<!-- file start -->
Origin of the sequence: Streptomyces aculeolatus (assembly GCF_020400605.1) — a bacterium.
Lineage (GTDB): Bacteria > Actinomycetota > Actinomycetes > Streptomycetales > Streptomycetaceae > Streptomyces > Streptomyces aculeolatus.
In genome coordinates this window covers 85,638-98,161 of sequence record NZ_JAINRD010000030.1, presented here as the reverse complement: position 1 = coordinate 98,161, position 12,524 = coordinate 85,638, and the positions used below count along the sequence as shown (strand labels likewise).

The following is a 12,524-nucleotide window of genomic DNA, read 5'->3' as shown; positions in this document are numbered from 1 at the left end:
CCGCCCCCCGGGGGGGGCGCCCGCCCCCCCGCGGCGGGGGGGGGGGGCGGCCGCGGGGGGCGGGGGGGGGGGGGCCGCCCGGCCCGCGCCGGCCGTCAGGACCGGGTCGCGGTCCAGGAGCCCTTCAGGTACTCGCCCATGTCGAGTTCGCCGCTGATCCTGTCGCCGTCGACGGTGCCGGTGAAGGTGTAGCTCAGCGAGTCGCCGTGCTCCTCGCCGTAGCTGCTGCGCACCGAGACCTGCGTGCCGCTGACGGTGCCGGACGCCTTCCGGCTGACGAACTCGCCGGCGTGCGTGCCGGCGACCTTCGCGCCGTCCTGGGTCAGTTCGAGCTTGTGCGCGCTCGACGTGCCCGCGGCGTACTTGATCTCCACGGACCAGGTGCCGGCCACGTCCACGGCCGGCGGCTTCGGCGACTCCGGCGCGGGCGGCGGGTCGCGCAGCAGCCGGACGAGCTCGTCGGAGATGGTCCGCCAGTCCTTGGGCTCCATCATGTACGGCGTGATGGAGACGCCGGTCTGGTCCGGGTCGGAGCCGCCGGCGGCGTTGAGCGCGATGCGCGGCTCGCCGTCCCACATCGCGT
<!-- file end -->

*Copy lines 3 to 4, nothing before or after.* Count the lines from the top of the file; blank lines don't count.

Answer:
In genome coordinates this window covers 85,638-98,161 of sequence record NZ_JAINRD010000030.1, presented here as the reverse complement: position 1 = coordinate 98,161, position 12,524 = coordinate 85,638, and the positions used below count along the sequence as shown (strand labels likewise).

The following is a 12,524-nucleotide window of genomic DNA, read 5'->3' as shown; positions in this document are numbered from 1 at the left end: